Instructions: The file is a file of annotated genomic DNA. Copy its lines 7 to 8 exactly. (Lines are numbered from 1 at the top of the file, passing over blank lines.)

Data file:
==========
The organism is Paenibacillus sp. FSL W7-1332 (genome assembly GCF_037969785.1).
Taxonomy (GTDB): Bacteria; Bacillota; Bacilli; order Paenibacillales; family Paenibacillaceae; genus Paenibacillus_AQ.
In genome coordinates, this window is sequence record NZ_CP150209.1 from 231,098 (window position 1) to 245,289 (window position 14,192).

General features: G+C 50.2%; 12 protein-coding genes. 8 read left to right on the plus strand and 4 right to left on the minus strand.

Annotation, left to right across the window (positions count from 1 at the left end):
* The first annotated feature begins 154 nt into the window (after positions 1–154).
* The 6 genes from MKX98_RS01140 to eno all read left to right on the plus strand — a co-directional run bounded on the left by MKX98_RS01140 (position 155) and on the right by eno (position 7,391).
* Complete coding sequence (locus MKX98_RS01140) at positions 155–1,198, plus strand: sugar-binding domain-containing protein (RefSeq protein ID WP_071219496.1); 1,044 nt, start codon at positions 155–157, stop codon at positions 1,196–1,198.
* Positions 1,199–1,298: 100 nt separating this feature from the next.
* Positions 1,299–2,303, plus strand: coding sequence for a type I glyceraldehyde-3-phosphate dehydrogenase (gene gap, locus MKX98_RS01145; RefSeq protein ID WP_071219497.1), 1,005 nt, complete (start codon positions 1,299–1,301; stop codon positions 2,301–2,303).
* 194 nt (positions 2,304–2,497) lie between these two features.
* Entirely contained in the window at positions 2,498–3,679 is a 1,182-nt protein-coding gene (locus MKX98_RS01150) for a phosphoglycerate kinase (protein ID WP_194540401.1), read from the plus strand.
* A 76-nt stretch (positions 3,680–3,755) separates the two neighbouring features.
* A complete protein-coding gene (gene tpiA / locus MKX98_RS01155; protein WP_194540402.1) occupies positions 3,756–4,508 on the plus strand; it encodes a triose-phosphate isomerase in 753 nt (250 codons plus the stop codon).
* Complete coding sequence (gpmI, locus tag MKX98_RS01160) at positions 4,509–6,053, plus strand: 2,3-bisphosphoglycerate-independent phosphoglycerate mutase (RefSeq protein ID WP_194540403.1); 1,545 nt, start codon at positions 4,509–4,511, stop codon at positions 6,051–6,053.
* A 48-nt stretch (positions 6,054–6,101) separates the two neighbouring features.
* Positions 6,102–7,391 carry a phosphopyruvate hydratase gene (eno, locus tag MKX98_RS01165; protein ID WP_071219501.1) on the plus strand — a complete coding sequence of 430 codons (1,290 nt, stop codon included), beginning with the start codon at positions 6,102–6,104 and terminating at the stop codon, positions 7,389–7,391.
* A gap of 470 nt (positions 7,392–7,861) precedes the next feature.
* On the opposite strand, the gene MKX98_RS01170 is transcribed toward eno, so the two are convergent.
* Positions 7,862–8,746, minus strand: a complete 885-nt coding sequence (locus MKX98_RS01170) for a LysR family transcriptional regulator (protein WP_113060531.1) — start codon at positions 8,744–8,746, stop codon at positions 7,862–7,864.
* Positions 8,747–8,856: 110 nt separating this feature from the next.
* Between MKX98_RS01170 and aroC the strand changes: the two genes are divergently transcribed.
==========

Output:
* The 6 genes from MKX98_RS01140 to eno all read left to right on the plus strand — a co-directional run bounded on the left by MKX98_RS01140 (position 155) and on the right by eno (position 7,391).
* Complete coding sequence (locus MKX98_RS01140) at positions 155–1,198, plus strand: sugar-binding domain-containing protein (RefSeq protein ID WP_071219496.1); 1,044 nt, start codon at positions 155–157, stop codon at positions 1,196–1,198.